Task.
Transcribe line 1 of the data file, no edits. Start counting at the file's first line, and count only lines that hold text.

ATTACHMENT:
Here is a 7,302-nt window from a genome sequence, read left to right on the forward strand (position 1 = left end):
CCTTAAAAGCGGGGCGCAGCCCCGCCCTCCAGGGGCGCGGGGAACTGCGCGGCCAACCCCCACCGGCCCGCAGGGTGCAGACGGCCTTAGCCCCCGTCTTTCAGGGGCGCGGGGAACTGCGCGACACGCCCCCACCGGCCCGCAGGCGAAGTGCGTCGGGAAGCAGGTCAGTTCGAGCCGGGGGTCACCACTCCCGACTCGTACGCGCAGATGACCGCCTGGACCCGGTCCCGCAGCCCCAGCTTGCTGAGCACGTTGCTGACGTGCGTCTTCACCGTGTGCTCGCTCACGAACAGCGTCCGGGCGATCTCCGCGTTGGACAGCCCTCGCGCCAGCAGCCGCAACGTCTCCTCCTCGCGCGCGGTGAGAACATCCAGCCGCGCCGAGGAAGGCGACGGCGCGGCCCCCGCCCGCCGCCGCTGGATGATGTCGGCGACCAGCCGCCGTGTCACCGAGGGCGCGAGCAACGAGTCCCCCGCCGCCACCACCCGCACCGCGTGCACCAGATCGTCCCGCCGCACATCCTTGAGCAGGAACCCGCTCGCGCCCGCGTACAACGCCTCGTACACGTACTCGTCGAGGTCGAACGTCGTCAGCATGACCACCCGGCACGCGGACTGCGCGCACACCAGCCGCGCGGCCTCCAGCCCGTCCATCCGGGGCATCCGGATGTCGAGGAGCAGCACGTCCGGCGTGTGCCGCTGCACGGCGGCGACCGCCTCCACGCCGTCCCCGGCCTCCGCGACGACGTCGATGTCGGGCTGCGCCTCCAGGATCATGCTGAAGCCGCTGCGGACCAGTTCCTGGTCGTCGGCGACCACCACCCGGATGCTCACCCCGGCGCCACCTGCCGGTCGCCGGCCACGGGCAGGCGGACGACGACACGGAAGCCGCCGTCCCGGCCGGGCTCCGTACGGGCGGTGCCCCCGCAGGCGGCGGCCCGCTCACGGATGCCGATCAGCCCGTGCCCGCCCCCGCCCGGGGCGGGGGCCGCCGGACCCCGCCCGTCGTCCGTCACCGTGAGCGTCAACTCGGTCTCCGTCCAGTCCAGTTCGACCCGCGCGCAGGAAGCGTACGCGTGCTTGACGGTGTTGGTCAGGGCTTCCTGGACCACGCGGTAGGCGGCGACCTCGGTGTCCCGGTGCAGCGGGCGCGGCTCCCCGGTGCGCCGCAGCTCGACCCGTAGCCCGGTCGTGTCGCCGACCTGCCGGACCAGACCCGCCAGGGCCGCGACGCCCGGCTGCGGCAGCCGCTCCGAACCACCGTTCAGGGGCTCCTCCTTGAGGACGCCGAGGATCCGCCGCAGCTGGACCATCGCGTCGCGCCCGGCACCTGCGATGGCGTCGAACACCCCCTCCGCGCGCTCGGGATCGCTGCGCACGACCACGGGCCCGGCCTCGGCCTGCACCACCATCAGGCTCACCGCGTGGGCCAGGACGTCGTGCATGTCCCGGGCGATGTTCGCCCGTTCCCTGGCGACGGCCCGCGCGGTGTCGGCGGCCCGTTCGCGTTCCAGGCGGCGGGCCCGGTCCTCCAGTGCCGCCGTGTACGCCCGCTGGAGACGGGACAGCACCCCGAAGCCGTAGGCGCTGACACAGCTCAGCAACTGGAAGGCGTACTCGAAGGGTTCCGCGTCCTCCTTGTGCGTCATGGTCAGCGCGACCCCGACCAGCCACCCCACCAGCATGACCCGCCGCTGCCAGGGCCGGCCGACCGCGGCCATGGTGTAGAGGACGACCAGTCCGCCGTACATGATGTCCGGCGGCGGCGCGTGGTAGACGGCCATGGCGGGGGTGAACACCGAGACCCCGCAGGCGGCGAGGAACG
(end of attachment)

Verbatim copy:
Here is a 7,302-nt window from a genome sequence, read left to right on the forward strand (position 1 = left end):